Brad Troemel on Real entertainment, communal annoyance, and the meme celebrity behind them.

Everyone has seen a Tsimfuckis video. When conversation dulled at a friend’s house one night, someone next to you picked up the laptop, paused iTunes and showed you one of his videos. As anticipated, lulz ensued. Or possibly horror. Or sympathy. Probably not empathy. Something happened, though. Waking the next morning alone in a Pabst-smeared haze, unsure of whether what you viewed the night before was what it had played itself out to be, you reached for your Macbook and Googled your best to recreate the magic. Maybe you texted the person who was next to you for searchable clues, but eventually you found him again. Then you saw the numbers below– the millions upon millions of views and comments. What were we all looking for in Tsimfuckis anyway?

Probably the same thing he was looking for. Like us, Justin Tsimbidis, aka Tsimfuckis, aka Tsimbigis, aka Chickenlittl3, of Corona, New York, has watched a lot of MTV and YouTube videos. The most surreptitious aspect of popular media is that it rarely gives us answers to our lives’ conundrums, though it often structures our expectations for how things should be. Having been trapped in a feedback loop since 1992, the Real World my generation lives in is one sleekly portrayed as more honest than the generation before it. This time, the party’s invite CC’ed every minority identity under the sun– and despite being snubbed for the past century of mass media, they all showed up in person! It was definitely good fun, everyone there was amplified on Red Bull, clarified on Proactiv and terrified when hang gliding in Tijuana. We all hung out for days on end, high on the thrill of just seeing one another for the first time. Eventually Pedro and Coral and Ruthie became our new gay, black, and drug-addicted friends, respectively. But something was missing.

The Real became an itch we just couldn’t scratch, so we dug even deeper. A cottage industry was dedicated to the pursuit of finding it. Every night we became friends with even more locked up prisoners, hoarders, and canned air huffers. We stopped being polite, but somehow things felt even less satisfying. For each new friend we made a void was created. The edited display of popular media defined our anticipations for how to treat its subjects. Watching good Southern guys and bad girls clubs weren’t subterranean explorations so much as they were polished presentations. With every quick cut and planned musical accompaniment we were given a cheat sheet for how to feel and afterwards we felt bad for getting an A.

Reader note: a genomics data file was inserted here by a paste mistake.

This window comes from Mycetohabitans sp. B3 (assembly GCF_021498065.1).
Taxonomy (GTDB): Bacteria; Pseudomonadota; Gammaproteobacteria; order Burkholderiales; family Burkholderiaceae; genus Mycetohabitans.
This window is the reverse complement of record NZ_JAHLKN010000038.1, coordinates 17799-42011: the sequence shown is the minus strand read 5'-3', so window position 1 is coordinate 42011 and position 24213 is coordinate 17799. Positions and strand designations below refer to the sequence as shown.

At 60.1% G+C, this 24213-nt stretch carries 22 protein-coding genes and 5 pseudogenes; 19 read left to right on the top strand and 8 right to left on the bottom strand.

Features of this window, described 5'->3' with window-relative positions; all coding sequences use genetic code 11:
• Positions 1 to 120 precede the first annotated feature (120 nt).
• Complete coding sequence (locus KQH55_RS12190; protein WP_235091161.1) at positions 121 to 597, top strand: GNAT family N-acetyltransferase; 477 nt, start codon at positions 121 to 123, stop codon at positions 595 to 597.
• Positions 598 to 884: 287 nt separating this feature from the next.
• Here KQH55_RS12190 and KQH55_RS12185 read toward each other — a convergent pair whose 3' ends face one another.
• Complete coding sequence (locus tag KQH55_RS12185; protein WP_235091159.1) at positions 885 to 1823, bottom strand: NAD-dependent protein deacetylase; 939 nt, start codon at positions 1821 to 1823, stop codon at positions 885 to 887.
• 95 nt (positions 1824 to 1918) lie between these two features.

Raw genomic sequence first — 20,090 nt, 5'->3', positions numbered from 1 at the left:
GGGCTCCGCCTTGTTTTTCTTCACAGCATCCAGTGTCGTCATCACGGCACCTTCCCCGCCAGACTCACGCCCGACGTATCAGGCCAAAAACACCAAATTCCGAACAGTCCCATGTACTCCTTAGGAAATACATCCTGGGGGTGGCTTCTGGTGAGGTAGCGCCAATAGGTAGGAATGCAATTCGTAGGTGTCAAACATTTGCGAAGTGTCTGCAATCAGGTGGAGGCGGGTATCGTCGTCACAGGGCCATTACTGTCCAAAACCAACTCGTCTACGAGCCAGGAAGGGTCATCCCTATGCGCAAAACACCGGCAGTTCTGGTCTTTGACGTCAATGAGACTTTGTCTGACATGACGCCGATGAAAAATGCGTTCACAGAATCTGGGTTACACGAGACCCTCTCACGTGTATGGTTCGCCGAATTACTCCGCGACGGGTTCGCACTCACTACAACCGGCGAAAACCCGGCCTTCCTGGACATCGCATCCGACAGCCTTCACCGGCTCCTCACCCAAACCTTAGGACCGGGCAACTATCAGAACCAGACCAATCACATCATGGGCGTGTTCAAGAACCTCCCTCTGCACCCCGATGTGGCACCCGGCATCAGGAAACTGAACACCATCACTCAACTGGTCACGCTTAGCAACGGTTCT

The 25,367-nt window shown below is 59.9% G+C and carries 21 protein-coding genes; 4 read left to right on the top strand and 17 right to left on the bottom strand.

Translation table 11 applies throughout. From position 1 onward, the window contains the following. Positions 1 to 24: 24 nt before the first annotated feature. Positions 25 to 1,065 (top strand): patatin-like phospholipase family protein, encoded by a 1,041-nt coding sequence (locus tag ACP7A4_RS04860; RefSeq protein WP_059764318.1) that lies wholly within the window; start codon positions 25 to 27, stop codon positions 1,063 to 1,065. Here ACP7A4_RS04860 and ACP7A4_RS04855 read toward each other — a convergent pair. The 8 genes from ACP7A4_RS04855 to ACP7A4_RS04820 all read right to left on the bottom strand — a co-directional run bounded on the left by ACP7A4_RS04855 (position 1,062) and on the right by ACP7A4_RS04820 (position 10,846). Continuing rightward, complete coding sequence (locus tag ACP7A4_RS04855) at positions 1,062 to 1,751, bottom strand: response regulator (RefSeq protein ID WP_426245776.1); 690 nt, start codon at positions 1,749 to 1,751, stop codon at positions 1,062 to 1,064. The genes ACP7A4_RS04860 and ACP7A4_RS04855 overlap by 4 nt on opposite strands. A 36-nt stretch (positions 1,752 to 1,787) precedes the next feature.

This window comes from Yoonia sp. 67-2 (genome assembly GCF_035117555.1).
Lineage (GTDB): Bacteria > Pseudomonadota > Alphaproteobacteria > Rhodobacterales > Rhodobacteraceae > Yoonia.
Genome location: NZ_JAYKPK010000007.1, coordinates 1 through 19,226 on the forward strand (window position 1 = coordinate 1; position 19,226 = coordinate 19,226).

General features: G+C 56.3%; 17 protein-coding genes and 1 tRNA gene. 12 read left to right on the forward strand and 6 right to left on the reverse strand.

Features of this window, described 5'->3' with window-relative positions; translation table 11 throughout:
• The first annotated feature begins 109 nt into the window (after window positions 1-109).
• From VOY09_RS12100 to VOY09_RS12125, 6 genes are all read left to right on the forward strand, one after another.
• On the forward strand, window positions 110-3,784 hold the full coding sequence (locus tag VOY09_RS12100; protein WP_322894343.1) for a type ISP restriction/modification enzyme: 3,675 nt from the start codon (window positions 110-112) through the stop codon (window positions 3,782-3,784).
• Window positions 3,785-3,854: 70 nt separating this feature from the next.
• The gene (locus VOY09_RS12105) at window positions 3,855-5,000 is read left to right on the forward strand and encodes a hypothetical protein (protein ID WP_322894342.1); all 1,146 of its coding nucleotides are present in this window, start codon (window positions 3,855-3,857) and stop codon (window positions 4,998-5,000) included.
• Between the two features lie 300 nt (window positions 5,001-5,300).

The larger (though related) problem was that we knew all along it wasn’t Real– no surprise there, we’ve been suspending our disbelief for decades now. Not because our new best friends were too talented or pretty, but simply because they were too interesting. Reality is really, really boring. You, reading this in your surplus of time, are or were likely bored. I too am boring, though have the advantage of editing what I say to you in a punchy, direct manner. What is Real about Youtube is that –for the grand majority– it sucks. We have become so fickle in our understanding of reality relative to entertainment that anything too watchable mustn’t be true. This pairing of viewed enjoyment conflated with falseness makes us loathe ourselves for indulging our own attention spans. Irony is helpful in that it bridges the gap between what we hate and what we enjoy, allowing its practitioners brief immunity from a pursuit of what is Real, but it doesn’t resolve the question altogether so much as it puts the question off to be answered another day, or by another person.

Tsimfuckis’ videos hit a sweet spot in our understanding of Real entertainment because he was able to introduce us to a new type of tweenage friend (the kind that has Progeria) and a form of content we know as objective (the boring kind). This second part cemented Tsimfuckis’ role as a Real person and meme celebrity– the relentless monotony inherent in his own process of making and any viewer’s process of watching his videos. For proof of this claim, I’d recommend readers watch all of Tsimfuckis – Fight with a Pillow, a video of 350,000+ views wherein he performs WWE-style wrestling moves on a New York Yankees pillow on top of his bed in complete silence for a total of two minutes and twenty five seconds before giving the pillow a 3 count and yelling his own name in victory before turning the camera off. One gets the sense that the pillow battle was the final stop in a search for possible video options, an event created for the sake of creation alone. An unintentional masterpiece of our generation, Fight with a Pillow’s aimless rivalry (man versus pillow) perfectly mirrors Tsimfuckis’s own viewers’ circular quarrels with one another regarding the proper moral tone to address a person stricken with Progeria. The comment threads below Tsimfuckis’s videos reveal an audience stripped of their reactionary instructions, left to their own devices to sort through how to respond to a young person with a life-threatening disease camwhoring. Once the dichotomy of ‘moral fagging’ (shaming others on the basis of popular morality) versus hateful trolling (making fun of a kid with Progeria) was established through a load of sympathy videos and prank commentary, clever trolls secretly switched their position to being overzealous moral fags in an attempt to bait the angered response of lesser trolls. Throughout this process of trolls trolling trolls, Tsimfuckis himself faded into the background and his videos became a stadium for the athletic pursuit of communal annoyance. The snake began nibbling on itself, and for a few moments everyone was able to stave off the hunger pangs of boredom.

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